Saach Ka Saamna, anyone??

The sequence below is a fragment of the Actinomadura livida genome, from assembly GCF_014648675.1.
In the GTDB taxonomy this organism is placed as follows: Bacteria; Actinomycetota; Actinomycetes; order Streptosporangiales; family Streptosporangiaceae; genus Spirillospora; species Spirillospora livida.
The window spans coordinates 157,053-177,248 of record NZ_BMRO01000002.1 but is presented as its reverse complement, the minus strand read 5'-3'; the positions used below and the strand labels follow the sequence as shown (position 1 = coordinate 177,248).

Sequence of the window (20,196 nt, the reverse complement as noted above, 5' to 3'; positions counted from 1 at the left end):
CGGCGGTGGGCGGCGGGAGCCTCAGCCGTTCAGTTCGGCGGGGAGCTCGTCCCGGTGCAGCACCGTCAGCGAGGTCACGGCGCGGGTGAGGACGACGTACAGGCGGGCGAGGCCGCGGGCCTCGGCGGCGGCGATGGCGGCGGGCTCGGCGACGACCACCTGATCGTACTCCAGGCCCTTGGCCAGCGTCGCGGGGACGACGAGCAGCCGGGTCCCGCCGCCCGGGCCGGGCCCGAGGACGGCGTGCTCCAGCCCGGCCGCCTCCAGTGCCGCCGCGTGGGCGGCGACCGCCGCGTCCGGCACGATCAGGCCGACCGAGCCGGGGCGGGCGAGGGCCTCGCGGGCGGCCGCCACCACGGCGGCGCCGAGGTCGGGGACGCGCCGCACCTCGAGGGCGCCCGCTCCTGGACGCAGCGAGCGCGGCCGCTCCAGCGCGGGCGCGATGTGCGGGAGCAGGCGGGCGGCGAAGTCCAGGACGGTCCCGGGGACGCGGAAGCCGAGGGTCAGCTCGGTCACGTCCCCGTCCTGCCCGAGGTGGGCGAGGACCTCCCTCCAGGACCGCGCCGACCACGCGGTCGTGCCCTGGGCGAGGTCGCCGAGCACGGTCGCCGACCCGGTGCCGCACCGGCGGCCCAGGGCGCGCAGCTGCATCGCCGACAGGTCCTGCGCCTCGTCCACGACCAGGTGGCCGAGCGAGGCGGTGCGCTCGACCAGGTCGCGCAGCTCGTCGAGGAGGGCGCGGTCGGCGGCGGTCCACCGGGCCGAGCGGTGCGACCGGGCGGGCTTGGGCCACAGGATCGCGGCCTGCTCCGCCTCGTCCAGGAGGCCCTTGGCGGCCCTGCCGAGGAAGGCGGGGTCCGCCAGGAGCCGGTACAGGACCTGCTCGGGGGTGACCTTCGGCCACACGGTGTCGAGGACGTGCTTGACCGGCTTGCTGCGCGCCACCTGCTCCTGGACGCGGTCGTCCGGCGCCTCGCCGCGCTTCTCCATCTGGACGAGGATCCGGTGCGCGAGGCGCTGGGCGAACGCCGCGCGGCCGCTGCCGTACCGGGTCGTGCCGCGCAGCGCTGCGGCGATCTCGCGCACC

Clearly this column has touched several chords going by the response. I was away in Alibag over the weekend - a very wet and very quiet weekend. Strangely, I had Michael Jackson on my mind . Perhaps his funeral ( finally!) re-triggered the memories, but I just had to watch something that brought him alive once more. My husband produced MJ's concert in Bucharest, recorded live, and I devoured it for two straight hours, unable to tear myself away even for a popcorn break. Just watching him dance and sing his way into thousands of hearts that night, made me vividly recall his concert in Mumbai ( thank you, Raj Thackeray!!), when he'd cast a similar spell on all those of us Mumbaikars who were blessed enough to hear him that wonderful night. Magical Michael!You were and remain the best